Once, Decibel Jones and the Absolute Zeros were once the biggest band in the world. They’ve broken up, and their a bit washed up these days, but none of that matter when aliens invade Earth, looking for the greatest musicians on the planet to represent Earth in the galaxy’s greatest song contest, The Metagalactic Grand Prix. Decibel and remaining band mate Oort St. Ultraviolet get the nod, by virtue of being the only band on short list that’s still alive. Invitation to the Grand Prix is a great honor, and will give humanity the stars. But if they come in last, the Earth will be destroyed. So, no pressure.
Equal parts Douglas Adams and FM radio count down, Space Opera hilarious, tragic, and breathtakingly intelligent. Valente’s novel examines the utopian science fiction trope of the society that is not merely scientifically advanced but culturally advanced, and twists it to great effect. Continuing her style from previous work like Radiance and The Refrigerator Monologs, She once again has invented entire pop cultures out of whole cloth to both satirize and celebrate parts of our own. In this case, it is the Eurovision song contest, a post-War signing competition that functions much like the Olympics but run by record labels. As someone who likes the idea of Eurovision more than the actual glitzy performances, I expected to be lost in a sea of references, but that was not the case. Outside of a few section quotes and an explanation in the acknowledgements, there is little actual mention, and you don’t need previous experience going in.
Valente structures her novel in her own instantly recognizable style, shifting between the history of the contest and the competing alien cultures and the story of the Absolutes Zeros from their first show to the intergalactic stage. She does more telling than showing, and the non-linear style can be disorienting if that isn’t your thing, but she pays it all off beautifully in the end.
Space Opera is a glittering cavalcade of brilliantly conceived big-idea science fiction, winking satire, and bold, unflinching cultural criticism. It is very well executed, and you should probably be reading it right now. It’s available from the usual suspects.

Hugh Likes Fiction: Killing Is My Business

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Killing Is My Business

Written by Adam Christopher

Published by Tor

The Skinny: Christopher’s follow-up to Made To Kill is another rollicking robot noir set in 1960’s L.A.

Ray Electromatic is the last functioning robot in1960’s Los Angeles, and he’s the world’s only robot private detective. At least, that’s what his business cards say. His real job is assassination. With his trusty computer/business partner Ada, he finds his target and gets the job done. But when Rays targets start turning up dead or missing before he can complete the job, he starts to wonder who he can really trust.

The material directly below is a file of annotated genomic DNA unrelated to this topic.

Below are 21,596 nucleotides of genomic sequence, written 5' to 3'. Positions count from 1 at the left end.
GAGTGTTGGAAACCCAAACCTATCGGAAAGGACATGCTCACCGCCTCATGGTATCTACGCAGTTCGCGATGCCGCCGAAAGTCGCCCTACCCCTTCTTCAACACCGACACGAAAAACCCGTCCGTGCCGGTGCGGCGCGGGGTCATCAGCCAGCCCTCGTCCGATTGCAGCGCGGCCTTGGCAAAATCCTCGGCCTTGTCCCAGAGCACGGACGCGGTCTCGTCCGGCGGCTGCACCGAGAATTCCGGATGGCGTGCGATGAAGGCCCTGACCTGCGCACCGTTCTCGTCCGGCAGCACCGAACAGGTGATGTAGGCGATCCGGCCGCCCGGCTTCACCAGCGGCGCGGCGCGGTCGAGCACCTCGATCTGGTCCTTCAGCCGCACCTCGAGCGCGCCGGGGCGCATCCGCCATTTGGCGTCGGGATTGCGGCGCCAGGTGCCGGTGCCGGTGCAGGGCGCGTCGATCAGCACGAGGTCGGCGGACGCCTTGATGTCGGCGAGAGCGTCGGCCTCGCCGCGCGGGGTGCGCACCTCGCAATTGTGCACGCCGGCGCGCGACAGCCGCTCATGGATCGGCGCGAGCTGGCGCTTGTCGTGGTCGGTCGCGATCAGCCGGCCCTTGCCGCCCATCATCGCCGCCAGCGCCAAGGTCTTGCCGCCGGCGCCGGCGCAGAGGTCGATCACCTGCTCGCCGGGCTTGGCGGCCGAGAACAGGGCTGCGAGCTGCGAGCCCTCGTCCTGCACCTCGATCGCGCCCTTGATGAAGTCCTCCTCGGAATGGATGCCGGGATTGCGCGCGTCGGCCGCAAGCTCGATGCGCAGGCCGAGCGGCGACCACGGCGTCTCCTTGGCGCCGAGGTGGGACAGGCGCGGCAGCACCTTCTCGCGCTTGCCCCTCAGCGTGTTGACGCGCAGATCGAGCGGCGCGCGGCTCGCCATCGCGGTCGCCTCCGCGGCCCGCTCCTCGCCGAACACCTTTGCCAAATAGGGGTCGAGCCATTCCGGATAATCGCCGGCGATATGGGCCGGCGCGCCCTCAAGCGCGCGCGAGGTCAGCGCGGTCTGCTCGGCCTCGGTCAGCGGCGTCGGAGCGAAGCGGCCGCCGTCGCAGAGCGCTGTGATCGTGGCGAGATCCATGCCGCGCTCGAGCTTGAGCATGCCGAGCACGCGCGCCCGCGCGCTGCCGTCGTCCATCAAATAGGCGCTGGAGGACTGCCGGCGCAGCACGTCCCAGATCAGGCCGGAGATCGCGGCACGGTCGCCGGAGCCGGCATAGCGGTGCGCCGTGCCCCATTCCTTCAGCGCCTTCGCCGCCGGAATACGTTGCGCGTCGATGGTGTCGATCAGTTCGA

Christopher returns to his post-robotics Los Angeles for a second novel that is as much of a noire delight as the first. Like all good detective novels, it doesn’t rely on having read Made To Kill, while pushing Ray’s story forward in some fun and interesting ways. The author has a knack for voice, and he balances the 60’s sci-fi and noire elements superbly. Ray’s momento-like limitation, the fact that his memory tape only lasts 24 hours, is used to good effect in this story, and requires Ray to engage in a fair amount of trust, something that always goes awry in a noire world.

Killing Is My Business is a cracking read, and you can pick it up from your local bookstore, or download a copy from Amazon.

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Fiction: The Halloween Gig

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“What the p’nong is this?” I said, slamming the plastic crate onto polished a synthsteel table. Amy, the bartender, turned around from where she was hanging some kind of banner.
“It’s your costume for tonight, sweetie.” She went back to the hanging, a pattern of orange circles, white ovals, and black crescents, each with a crude printed face. The shapes vibrated gently in station gravity.
“Costume for what?” I picked up the box with my lower arms and riffled through it with my upper ones. It was a length of cheap black plasticloth. I examined it for a minute before figuring out it was a sort of cloak, with holes for my head and all six appendages. The sleeves were all tattered and trailing, and the hood was so deep my head wouldn’t even be visible. It seemed a terrible choice for a musician.
“It’s Halloween, silly!” She didn’t even turn this time. “You agreed to play holidays.”
“Proper holidays,” I said, grimacing. “The Eclipse Festival, Harmonics Night, Harvest of Poetry.” I knew I was being petulant, but I made an attempt. Humans expected it from their musicians.
“It’s a big party night on Earth, we’re expecting a lot of traffic, so wear the costume.” That was when I noticed her face paint. It was a vivid shade of green. She was wearing an impractical black gown instead of her usual ship suit. A pointed black hat rested on the bar.
“Then why haven’t you cleaned properly?” I asked, taking in the room for the first time. The counters and corners were covered with wispy strands of white plant fiber. The stage was dusty, and the edifice of a ruin had been left there.
“Those are decorations, Ch’Brun.”
“They’re unsettling.”
“I was going for spooky.”
“Just what kind of holiday is this?” I asked. My elders thought I was crazy to run off to human space chasing gigs. Sometimes I agreed with them.
“For some humans, it’s a day of remembrance for the dead, but for others it’s a day for dressing up, eating candy, and getting scared.”
“Wait, your civilization frightens itself for fun?” I wasn’t surprised. Humanity seemed to have a collective fetish for destructive behavior. But since I was already working in an establishment that served weak poison as a recreational activity, this didn’t seem out of character for the species. “That’s so human. Give me a few standard hours to research and I’ll see what I can do.”